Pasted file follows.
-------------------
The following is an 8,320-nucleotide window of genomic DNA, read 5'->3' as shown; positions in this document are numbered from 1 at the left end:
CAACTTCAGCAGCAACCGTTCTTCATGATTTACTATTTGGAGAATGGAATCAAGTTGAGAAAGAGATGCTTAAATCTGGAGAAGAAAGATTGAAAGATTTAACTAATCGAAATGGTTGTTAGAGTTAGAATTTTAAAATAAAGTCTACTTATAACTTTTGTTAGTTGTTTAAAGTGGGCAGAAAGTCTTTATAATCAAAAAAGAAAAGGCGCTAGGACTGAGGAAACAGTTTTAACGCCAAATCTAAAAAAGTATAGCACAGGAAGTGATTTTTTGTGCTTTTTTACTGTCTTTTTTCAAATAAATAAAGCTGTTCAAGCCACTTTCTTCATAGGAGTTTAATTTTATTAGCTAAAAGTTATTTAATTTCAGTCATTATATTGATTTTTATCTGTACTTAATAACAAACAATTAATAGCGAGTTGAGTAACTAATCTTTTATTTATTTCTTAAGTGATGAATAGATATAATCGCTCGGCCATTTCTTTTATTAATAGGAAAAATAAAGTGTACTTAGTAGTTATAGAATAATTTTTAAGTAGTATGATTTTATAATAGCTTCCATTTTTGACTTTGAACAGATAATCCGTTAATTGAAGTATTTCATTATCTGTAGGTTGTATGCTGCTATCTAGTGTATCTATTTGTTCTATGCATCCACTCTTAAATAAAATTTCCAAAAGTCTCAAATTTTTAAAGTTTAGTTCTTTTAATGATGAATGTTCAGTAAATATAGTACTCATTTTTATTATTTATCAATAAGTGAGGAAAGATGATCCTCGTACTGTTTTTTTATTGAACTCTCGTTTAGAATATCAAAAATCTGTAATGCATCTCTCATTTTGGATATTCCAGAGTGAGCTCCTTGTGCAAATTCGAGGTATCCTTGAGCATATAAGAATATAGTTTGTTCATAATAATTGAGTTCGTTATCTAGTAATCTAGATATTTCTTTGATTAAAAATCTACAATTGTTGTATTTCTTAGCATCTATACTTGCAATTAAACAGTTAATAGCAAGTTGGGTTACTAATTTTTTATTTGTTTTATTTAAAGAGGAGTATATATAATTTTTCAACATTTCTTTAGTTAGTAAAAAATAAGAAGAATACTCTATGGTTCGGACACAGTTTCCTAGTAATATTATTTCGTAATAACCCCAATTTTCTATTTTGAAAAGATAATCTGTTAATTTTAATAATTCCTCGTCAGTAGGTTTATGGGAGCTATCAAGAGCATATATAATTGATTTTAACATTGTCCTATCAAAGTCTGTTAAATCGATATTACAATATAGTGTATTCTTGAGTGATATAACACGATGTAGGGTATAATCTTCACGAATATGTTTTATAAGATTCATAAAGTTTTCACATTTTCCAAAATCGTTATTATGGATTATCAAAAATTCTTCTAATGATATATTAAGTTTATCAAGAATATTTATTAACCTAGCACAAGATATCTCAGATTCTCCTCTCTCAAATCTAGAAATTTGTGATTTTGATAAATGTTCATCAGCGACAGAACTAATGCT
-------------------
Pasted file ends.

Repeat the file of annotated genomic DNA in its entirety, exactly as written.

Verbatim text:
The following is an 8,320-nucleotide window of genomic DNA, read 5'->3' as shown; positions in this document are numbered from 1 at the left end:
CAACTTCAGCAGCAACCGTTCTTCATGATTTACTATTTGGAGAATGGAATCAAGTTGAGAAAGAGATGCTTAAATCTGGAGAAGAAAGATTGAAAGATTTAACTAATCGAAATGGTTGTTAGAGTTAGAATTTTAAAATAAAGTCTACTTATAACTTTTGTTAGTTGTTTAAAGTGGGCAGAAAGTCTTTATAATCAAAAAAGAAAAGGCGCTAGGACTGAGGAAACAGTTTTAACGCCAAATCTAAAAAAGTATAGCACAGGAAGTGATTTTTTGTGCTTTTTTACTGTCTTTTTTCAAATAAATAAAGCTGTTCAAGCCACTTTCTTCATAGGAGTTTAATTTTATTAGCTAAAAGTTATTTAATTTCAGTCATTATATTGATTTTTATCTGTACTTAATAACAAACAATTAATAGCGAGTTGAGTAACTAATCTTTTATTTATTTCTTAAGTGATGAATAGATATAATCGCTCGGCCATTTCTTTTATTAATAGGAAAAATAAAGTGTACTTAGTAGTTATAGAATAATTTTTAAGTAGTATGATTTTATAATAGCTTCCATTTTTGACTTTGAACAGATAATCCGTTAATTGAAGTATTTCATTATCTGTAGGTTGTATGCTGCTATCTAGTGTATCTATTTGTTCTATGCATCCACTCTTAAATAAAATTTCCAAAAGTCTCAAATTTTTAAAGTTTAGTTCTTTTAATGATGAATGTTCAGTAAATATAGTACTCATTTTTATTATTTATCAATAAGTGAGGAAAGATGATCCTCGTACTGTTTTTTTATTGAACTCTCGTTTAGAATATCAAAAATCTGTAATGCATCTCTCATTTTGGATATTCCAGAGTGAGCTCCTTGTGCAAATTCGAGGTATCCTTGAGCATATAAGAATATAGTTTGTTCATAATAATTGAGTTCGTTATCTAGTAATCTAGATATTTCTTTGATTAAAAATCTACAATTGTTGTATTTCTTAGCATCTATACTTGCAATTAAACAGTTAATAGCAAGTTGGGTTACTAATTTTTTATTTGTTTTATTTAAAGAGGAGTATATATAATTTTTCAACATTTCTTTAGTTAGTAAAAAATAAGAAGAATACTCTATGGTTCGGACACAGTTTCCTAGTAATATTATTTCGTAATAACCCCAATTTTCTATTTTGAAAAGATAATCTGTTAATTTTAATAATTCCTCGTCAGTAGGTTTATGGGAGCTATCAAGAGCATATATAATTGATTTTAACATTGTCCTATCAAAGTCTGTTAAATCGATATTACAATATAGTGTATTCTTGAGTGATATAACACGATGTAGGGTATAATCTTCACGAATATGTTTTATAAGATTCATAAAGTTTTCACATTTTCCAAAATCGTTATTATGGATTATCAAAAATTCTTCTAATGATATATTAAGTTTATCAAGAATATTTATTAACCTAGCACAAGATATCTCAGATTCTCCTCTCTCAAATCTAGAAATTTGTGATTTTGATAAATGTTCATCAGCGACAGAACTAATGCT